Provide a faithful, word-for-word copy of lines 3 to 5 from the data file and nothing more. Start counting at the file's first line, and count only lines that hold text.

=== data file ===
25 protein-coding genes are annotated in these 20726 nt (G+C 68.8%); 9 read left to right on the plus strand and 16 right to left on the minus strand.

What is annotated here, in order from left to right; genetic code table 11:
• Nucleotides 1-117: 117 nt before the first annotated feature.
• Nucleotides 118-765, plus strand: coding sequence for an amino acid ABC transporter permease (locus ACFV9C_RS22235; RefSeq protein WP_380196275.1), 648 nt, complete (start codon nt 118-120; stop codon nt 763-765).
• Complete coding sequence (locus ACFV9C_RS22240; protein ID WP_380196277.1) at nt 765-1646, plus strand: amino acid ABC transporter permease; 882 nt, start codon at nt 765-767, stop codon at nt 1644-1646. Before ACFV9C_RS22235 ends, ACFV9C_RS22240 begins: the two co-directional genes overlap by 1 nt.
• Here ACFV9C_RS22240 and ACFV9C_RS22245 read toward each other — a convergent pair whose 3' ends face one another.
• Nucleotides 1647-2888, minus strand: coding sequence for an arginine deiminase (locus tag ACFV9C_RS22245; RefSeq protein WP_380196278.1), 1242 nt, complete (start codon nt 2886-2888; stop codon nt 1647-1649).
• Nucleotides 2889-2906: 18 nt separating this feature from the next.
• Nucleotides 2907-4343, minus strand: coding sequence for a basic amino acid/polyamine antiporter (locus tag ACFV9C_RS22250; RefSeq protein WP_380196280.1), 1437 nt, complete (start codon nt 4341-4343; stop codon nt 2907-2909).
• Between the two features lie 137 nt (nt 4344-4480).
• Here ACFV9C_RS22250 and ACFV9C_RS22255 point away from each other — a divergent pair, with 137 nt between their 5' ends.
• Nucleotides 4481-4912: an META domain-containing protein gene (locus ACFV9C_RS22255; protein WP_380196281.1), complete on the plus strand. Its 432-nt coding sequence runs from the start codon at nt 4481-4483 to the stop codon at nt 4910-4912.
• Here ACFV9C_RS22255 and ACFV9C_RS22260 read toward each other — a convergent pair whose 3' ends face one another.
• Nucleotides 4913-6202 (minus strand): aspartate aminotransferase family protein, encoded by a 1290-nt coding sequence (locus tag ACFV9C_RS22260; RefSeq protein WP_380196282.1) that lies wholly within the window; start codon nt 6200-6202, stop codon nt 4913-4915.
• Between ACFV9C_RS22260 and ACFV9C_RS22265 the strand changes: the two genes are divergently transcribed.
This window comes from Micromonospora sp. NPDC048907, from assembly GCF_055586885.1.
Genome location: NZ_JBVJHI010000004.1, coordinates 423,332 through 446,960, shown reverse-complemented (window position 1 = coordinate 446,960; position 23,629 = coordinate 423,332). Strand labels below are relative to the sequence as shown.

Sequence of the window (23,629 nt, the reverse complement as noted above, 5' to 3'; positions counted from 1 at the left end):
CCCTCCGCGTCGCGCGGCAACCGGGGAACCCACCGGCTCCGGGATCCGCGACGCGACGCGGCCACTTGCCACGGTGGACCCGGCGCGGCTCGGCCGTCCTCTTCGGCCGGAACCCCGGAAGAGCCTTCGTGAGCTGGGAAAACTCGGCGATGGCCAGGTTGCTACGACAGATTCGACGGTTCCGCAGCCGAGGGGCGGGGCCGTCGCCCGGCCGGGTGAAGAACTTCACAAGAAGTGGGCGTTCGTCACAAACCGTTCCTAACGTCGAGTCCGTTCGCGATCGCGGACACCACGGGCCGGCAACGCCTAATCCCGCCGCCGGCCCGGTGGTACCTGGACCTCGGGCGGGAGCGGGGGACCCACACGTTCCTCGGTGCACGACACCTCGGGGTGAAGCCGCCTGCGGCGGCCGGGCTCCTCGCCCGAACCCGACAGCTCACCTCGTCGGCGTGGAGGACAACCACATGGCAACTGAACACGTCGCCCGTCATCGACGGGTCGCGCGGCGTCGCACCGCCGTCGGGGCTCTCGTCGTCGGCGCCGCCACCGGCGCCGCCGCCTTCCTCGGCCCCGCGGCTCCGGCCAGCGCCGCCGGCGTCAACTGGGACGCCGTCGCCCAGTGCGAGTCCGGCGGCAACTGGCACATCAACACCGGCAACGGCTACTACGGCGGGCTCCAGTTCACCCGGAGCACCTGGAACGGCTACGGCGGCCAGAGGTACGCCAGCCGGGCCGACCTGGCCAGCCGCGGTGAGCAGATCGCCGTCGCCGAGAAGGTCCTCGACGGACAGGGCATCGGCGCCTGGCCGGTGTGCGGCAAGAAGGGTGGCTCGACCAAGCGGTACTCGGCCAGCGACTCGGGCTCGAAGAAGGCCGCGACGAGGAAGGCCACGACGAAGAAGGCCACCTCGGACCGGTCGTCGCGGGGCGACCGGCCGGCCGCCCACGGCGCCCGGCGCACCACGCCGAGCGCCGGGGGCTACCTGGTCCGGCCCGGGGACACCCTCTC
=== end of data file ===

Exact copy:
• Nucleotides 1-117: 117 nt before the first annotated feature.
• Nucleotides 118-765, plus strand: coding sequence for an amino acid ABC transporter permease (locus ACFV9C_RS22235; RefSeq protein WP_380196275.1), 648 nt, complete (start codon nt 118-120; stop codon nt 763-765).
• Complete coding sequence (locus ACFV9C_RS22240; protein ID WP_380196277.1) at nt 765-1646, plus strand: amino acid ABC transporter permease; 882 nt, start codon at nt 765-767, stop codon at nt 1644-1646. Before ACFV9C_RS22235 ends, ACFV9C_RS22240 begins: the two co-directional genes overlap by 1 nt.